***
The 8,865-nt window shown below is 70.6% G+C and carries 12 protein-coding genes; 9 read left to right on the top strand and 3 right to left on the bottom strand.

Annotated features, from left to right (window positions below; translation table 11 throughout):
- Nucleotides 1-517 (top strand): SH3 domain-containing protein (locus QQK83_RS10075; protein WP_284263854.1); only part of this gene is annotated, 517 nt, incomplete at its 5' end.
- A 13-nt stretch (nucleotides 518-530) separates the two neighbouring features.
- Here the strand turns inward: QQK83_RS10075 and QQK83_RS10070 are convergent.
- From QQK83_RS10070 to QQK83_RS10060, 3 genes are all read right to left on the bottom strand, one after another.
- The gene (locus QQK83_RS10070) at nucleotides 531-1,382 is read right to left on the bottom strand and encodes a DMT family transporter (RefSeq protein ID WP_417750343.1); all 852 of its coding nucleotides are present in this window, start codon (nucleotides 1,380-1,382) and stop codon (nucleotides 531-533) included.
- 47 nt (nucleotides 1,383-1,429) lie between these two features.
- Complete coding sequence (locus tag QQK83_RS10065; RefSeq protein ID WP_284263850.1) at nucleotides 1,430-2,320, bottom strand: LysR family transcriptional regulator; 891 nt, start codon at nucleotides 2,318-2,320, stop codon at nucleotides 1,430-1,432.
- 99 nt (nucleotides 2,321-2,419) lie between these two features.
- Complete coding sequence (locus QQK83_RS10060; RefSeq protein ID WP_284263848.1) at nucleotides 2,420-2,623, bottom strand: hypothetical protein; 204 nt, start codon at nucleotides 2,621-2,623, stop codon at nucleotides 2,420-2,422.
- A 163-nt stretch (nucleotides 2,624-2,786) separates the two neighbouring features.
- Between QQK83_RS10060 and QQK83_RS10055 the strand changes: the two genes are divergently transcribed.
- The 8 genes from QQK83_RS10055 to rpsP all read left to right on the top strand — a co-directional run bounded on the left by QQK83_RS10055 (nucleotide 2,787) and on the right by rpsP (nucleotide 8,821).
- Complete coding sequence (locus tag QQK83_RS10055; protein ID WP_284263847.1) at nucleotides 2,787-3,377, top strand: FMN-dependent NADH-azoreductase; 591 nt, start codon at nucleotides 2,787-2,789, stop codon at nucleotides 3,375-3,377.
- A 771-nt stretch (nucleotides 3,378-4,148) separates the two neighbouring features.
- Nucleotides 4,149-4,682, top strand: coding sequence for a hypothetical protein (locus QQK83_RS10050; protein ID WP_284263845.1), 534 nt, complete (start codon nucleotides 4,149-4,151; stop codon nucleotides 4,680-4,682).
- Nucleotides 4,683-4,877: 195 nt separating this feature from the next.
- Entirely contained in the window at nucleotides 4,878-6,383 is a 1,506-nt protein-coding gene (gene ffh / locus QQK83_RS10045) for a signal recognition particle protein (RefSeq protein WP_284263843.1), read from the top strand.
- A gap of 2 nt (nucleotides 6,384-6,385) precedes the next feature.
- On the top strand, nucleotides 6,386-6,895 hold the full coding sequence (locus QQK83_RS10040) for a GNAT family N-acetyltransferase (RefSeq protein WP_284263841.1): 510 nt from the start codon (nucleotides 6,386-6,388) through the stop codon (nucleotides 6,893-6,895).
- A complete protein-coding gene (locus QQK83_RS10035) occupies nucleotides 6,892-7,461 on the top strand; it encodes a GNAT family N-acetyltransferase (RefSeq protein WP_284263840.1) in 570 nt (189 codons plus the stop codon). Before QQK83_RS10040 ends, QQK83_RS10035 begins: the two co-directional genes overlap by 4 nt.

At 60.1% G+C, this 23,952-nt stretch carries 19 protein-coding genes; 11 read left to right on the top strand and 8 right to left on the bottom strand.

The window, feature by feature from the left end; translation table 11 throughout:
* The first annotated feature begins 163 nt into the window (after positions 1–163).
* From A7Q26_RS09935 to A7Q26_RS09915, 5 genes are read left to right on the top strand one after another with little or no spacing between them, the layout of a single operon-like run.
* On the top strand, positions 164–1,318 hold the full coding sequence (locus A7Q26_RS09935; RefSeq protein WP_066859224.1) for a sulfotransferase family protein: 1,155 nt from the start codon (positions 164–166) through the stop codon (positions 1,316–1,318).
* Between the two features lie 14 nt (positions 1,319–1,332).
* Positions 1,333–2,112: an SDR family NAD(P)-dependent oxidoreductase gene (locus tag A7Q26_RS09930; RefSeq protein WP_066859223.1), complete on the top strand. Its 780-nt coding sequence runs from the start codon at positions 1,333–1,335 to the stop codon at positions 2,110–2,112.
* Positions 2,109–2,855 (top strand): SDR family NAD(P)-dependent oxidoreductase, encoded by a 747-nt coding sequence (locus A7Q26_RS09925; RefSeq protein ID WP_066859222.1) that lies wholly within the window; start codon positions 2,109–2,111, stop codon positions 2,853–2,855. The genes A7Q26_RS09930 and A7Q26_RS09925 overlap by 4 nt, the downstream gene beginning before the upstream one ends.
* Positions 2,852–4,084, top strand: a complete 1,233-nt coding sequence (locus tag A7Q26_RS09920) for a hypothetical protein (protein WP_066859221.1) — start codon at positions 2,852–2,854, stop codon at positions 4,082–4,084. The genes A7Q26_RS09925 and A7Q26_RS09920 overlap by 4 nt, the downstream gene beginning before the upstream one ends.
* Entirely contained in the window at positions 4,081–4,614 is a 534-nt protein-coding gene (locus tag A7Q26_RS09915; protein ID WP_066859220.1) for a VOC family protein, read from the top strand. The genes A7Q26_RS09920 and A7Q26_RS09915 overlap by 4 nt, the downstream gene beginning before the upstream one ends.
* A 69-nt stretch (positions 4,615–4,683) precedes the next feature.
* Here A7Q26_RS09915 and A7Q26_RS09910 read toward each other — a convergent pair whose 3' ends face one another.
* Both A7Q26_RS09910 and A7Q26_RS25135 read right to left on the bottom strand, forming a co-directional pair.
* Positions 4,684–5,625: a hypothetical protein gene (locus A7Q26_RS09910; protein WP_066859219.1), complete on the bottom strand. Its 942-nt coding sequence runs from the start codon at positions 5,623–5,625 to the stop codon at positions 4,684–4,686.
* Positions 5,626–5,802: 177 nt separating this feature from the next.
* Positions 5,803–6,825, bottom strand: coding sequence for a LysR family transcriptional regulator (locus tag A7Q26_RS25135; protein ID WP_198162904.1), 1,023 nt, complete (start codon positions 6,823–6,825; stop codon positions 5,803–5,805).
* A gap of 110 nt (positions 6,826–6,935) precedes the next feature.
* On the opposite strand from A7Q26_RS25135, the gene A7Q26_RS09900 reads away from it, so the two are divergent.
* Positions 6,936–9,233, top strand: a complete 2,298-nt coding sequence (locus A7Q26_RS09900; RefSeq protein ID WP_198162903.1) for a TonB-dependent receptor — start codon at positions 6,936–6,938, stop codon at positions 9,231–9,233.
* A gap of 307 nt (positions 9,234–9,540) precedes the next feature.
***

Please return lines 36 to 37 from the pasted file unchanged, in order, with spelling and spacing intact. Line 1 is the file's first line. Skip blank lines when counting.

* Positions 4,684–5,625: a hypothetical protein gene (locus A7Q26_RS09910; protein WP_066859219.1), complete on the bottom strand. Its 942-nt coding sequence runs from the start codon at positions 5,623–5,625 to the stop codon at positions 4,684–4,686.
* Positions 5,626–5,802: 177 nt separating this feature from the next.